Dabigatran versus vitamin k antagonist: an observational across-cohort comparison in acute coronary syndrome patients with atrial fibrillation.

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Dabigatran versus vitamin k antagonist: an observational across-cohort comparison in acute coronary syndrome patients with atrial fibrillation.

J Thromb Haemost. 2017 Dec 23;:

Authors: Gaubert M, Resseguier N, Laine M, Bonello L, Camoin-Jau L, Paganelli F

Abstract
BACKGROUND: Dual antithrombotic therapy comprising a vitamin K antagonist (VKA) plus clopidogrel reduces the incidence of major bleeding compared with triple therapy (VKA+clopidogrel+aspirin) in acute coronary syndrome (ACS) patients with atrial fibrillation (AF), with a similar thrombotic risk. The oral thrombin inhibitor dabigatran (150 mg twice a day) showed superiority over VKA in non-valvular AF, but data supporting its use in AF patients presenting with ACS are limited.
OBJECTIVE: We sought to evaluate the efficacy of dabigatran versus VKA in the management of AF patients undergoing percutaneous coronary intervention for an ACS.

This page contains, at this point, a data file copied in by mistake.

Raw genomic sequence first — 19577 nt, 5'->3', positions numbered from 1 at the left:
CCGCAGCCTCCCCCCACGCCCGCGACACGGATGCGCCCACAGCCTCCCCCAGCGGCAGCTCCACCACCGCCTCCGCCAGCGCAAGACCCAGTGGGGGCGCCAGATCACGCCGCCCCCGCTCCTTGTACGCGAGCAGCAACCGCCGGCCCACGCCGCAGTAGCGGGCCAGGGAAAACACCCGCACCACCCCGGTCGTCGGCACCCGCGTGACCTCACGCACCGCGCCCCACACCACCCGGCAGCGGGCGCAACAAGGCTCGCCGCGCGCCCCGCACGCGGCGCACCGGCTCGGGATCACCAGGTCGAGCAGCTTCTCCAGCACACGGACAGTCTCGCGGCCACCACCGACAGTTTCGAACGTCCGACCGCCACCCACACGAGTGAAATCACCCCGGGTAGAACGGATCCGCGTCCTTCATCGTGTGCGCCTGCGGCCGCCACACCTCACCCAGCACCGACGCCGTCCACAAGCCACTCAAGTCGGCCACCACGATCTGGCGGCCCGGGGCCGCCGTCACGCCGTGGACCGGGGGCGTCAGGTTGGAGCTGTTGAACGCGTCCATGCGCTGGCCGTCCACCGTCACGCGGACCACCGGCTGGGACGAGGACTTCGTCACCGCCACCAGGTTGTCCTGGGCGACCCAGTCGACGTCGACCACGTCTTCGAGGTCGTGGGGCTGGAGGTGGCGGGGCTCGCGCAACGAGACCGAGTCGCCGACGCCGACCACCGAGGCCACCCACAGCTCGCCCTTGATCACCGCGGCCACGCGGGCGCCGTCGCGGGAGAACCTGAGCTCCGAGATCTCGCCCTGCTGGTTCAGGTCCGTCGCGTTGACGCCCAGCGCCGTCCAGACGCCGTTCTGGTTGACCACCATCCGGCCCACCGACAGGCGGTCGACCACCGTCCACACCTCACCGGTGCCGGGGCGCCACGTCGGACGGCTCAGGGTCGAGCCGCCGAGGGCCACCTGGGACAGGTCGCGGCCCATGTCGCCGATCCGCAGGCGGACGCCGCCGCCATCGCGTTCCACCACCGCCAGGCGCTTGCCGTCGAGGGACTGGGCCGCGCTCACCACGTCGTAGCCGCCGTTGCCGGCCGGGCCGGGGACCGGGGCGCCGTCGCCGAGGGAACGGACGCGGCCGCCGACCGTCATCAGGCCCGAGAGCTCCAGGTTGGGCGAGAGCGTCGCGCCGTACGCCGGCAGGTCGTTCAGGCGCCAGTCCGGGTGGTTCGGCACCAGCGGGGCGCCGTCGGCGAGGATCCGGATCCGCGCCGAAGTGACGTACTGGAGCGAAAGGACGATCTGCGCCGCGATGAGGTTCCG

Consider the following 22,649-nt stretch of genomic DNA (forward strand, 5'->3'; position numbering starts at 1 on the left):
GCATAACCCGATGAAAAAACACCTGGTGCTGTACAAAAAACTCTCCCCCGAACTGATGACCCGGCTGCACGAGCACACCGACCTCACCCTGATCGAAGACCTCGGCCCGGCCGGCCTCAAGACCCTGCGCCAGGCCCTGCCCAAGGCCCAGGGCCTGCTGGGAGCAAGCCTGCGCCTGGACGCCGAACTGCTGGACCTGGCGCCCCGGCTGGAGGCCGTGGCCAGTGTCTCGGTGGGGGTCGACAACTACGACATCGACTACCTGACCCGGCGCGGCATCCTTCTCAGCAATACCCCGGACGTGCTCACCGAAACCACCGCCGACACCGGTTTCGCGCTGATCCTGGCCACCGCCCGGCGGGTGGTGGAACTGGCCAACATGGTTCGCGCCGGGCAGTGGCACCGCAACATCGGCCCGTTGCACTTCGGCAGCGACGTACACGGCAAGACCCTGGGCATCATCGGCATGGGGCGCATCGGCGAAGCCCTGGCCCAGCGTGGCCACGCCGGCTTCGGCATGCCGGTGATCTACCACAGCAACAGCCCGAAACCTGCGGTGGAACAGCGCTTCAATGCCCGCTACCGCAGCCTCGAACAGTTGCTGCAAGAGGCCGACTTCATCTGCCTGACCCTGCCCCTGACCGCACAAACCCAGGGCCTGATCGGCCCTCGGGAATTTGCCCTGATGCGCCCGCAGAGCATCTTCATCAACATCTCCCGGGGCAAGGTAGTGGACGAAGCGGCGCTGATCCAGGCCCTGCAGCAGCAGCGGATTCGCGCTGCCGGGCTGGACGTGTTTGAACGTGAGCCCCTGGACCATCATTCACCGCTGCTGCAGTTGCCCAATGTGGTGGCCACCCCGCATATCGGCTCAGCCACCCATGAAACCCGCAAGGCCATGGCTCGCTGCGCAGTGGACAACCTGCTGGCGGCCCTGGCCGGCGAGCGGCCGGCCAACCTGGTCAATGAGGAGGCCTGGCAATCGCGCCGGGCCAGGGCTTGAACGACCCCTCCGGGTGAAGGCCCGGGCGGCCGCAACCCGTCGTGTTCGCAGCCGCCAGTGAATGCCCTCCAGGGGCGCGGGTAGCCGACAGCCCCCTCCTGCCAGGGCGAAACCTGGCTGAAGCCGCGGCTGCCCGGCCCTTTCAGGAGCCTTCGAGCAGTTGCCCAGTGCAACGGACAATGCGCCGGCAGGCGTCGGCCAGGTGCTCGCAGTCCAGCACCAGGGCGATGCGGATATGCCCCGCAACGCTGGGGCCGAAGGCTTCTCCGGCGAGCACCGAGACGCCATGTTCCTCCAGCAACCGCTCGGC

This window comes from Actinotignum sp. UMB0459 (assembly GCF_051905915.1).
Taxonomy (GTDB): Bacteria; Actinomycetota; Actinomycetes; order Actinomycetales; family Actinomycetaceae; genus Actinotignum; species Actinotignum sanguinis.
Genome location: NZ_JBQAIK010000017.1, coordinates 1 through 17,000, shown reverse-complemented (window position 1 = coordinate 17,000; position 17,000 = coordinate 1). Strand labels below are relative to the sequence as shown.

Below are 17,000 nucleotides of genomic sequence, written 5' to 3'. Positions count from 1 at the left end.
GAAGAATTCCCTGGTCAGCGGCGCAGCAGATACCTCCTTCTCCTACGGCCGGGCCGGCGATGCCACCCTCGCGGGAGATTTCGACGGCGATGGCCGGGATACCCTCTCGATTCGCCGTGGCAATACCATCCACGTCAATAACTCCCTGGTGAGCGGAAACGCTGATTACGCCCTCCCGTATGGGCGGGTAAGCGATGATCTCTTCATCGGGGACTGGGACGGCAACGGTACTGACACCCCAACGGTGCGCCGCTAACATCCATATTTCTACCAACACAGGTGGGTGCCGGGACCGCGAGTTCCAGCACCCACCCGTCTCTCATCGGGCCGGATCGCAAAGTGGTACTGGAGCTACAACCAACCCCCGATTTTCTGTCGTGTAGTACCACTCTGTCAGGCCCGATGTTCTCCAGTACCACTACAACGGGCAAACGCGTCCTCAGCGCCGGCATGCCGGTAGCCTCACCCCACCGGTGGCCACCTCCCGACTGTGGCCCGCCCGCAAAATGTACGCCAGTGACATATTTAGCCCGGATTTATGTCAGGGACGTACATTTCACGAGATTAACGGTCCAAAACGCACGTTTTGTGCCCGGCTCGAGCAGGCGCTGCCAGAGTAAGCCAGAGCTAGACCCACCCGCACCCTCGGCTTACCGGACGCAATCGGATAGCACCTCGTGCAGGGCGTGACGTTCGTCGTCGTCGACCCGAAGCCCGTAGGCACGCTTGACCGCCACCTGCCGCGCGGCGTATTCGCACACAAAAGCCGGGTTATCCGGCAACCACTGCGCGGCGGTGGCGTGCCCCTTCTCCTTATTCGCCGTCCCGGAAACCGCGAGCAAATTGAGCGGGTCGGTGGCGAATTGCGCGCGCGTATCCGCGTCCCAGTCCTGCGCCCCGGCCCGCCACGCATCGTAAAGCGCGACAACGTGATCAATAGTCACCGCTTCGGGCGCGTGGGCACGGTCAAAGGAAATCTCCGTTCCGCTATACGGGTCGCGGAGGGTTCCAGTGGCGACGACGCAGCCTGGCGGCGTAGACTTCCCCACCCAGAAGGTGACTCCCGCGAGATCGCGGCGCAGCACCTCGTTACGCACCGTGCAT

METHODS: In this open-label study, 133 consecutive patients received dabigatran plus clopidogrel. Another cohort of 133 patients treated with VKA plus clopidogrel was used as the control group.
RESULTS: After propensity score adjustment, the cumulative incidence of major adverse cardiovascular events over 24 months was higher with dabigatran versus VKA (adjusted hazard ratio: 2.28, 95% confidence interval: 1.46-3.56). Similar rates of major bleeding were found (adjusted hazard ratio: 1.17, 95% confidence interval: 0.46-2.96).
CONCLUSIONS: In AF patients presenting with ACS, replacement of VKA by dabigatran concurrently with clopidogrel is associated with an increased thrombotic risk, without a reduction in major bleeding. This article is protected by copyright. All rights reserved.

PMID: 29274198 [PubMed - as supplied by publisher]

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